For the past few years, Martin Luther King, Jr. Day has been inevitably stirring controversy not in politics nor protest, but on the plate. From cafeterias at NBC, Denver public school system, Atlantic City casino, UC Irvine, St. Luke’s hospital, Northern California private school, and more, MLK Day and Black History Month menus featuring fried chicken have gone viral.
In defense, administrations often cite a beloved and respected history of Soul Food, Martin Luther King, Jr.’s supposed favorite foods as fried chicken and pecan pie, and the Civil Rights Movement’s regular meetings over Southern classics at Atlanta restaurant Paschal’s.
The desire to celebrate a holiday with food is certainly a natural one. We pass heaping platters that trigger our nostalgia, encourage tableside generosity, and smell like home. Is there any more tangible way to find shared identity?
So we eat barbecue for July Fourth, turkey on Thanksgiving, and chocolate for Valentine’s Day, and these symbols feel comforting. Regardless of historical accuracy or co-opted commercialization, the foods we eat to represent our holidays take on a life of their own. The act of consuming becomes culture itself.
But what happens when those symbols are stereotypes? Fried chicken may in itself seem benign. It’s a legitimate emblem of American Southern cuisine, and it’s freaking delicious. However, much like how dry cleaners or noses are not independently offensive, they still carry the weight of historical prejudice, signifiers that were used to designate the other. If anything, the power of the casual stereotype to infiltrate advertisements and popular media is more relevant to our “PC” discourse today, where an off-color joke still subjugates when references to blood libel or rape would not be tolerated.
Where did the “black people love fried chicken” stereotype come from? There are origin theories based on West African cuisines where chicken is battered and fried in palm oil, historical propaganda of black Americans stealing chickens, and the visual implications of eating food with one’s hands. Many sources cite a scene in the 1915 film The Birth of a Nation, where black Americans have taken control of the House of Representatives and cause a chaotic scene, eating fried chicken and propping bare feet up while passing politically-threatening laws.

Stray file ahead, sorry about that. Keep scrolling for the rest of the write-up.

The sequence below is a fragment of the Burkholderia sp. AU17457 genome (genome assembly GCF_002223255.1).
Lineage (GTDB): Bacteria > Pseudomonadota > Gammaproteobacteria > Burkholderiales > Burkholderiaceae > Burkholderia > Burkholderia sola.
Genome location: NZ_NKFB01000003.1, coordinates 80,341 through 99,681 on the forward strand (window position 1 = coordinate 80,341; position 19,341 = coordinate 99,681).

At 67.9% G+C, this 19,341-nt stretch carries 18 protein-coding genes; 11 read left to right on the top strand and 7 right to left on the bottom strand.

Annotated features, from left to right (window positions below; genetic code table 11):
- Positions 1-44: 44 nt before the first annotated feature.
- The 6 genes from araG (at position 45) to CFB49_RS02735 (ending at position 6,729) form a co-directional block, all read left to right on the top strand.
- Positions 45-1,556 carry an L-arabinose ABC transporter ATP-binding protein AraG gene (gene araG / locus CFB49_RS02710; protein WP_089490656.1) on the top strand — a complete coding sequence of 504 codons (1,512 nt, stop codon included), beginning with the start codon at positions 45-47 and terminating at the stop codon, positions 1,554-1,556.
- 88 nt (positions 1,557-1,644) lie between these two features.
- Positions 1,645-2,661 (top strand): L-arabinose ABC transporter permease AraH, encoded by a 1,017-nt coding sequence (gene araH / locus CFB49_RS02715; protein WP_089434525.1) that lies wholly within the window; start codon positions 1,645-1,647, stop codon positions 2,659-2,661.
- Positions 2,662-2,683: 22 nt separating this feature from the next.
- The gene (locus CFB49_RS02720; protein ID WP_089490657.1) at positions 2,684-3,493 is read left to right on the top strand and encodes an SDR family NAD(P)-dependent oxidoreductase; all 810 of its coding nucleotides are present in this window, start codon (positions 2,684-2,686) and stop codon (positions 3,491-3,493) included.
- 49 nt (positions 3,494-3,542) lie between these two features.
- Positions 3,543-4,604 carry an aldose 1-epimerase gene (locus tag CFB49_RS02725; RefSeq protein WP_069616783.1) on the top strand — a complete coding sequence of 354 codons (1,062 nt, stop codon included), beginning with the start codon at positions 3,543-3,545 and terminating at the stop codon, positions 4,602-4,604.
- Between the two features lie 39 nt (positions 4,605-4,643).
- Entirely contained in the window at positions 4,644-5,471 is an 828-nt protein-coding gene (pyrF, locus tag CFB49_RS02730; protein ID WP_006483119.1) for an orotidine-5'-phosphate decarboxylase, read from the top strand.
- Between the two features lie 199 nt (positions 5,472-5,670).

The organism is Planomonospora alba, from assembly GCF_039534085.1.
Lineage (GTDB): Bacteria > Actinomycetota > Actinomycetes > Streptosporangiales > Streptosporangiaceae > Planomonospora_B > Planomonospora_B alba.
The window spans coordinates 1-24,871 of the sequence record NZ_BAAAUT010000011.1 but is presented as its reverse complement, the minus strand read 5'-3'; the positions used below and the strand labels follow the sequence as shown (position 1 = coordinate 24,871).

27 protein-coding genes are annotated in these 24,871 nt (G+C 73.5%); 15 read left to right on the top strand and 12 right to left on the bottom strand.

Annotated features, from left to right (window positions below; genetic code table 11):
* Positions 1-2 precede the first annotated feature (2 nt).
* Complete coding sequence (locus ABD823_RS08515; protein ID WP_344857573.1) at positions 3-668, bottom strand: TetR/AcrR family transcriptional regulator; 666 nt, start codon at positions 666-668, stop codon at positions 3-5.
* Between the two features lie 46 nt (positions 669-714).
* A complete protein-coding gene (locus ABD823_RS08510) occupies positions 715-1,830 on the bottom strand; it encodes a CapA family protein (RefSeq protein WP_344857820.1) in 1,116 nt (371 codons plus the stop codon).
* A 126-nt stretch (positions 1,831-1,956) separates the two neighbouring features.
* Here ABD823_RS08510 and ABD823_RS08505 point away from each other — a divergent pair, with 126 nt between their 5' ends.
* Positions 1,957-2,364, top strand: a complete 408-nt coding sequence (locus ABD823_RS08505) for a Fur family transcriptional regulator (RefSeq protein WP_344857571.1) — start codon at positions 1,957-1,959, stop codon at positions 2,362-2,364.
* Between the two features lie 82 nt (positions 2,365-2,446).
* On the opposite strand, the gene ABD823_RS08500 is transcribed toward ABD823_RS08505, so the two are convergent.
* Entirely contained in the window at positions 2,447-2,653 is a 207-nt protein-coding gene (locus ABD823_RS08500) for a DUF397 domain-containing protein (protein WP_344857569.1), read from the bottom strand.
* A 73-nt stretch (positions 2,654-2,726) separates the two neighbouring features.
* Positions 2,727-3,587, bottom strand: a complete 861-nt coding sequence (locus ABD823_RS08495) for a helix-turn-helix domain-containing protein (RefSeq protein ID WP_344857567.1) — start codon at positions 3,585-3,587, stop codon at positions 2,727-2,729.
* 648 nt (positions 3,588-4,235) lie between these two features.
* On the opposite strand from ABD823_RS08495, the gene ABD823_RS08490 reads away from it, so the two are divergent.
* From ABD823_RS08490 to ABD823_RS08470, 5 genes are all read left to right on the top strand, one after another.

To this day, there are still questionable KFC commercials, disturbing Obama memes, and disparaging Tiger Woods remarks. By reducing people to symbols like fried chicken, they too become objects — easily identified, categorized, and possessed.
But how can we celebrate a holiday without symbols? How can we infuse our festivities with nuance? Is MLK Day in itself problematically reductionist? We have personified an entire movement with a single saint. We love the humanity of the personal details, until we learn of his mistresses or vices.
Martin Luther King, Jr. may have indeed loved fried chicken, but would he choose it today to empower his people, or would he instead opt for the lentil soup of Dead Prez? What does it mean in 2015 when Oberlin’s black student union includes more fried chicken as one of their petitioned demands regarding race on campus?
Perhaps rather than demonizing the fried chicken, we push ourselves to understand these symbols in context. We honor history not by oversimplification nor omission, but instead by reveling in the questions that make us uncomfortable. We put Bill Thomas & the Fendells on, nourish the bodies and the souls of our communities, and we celebrate each other.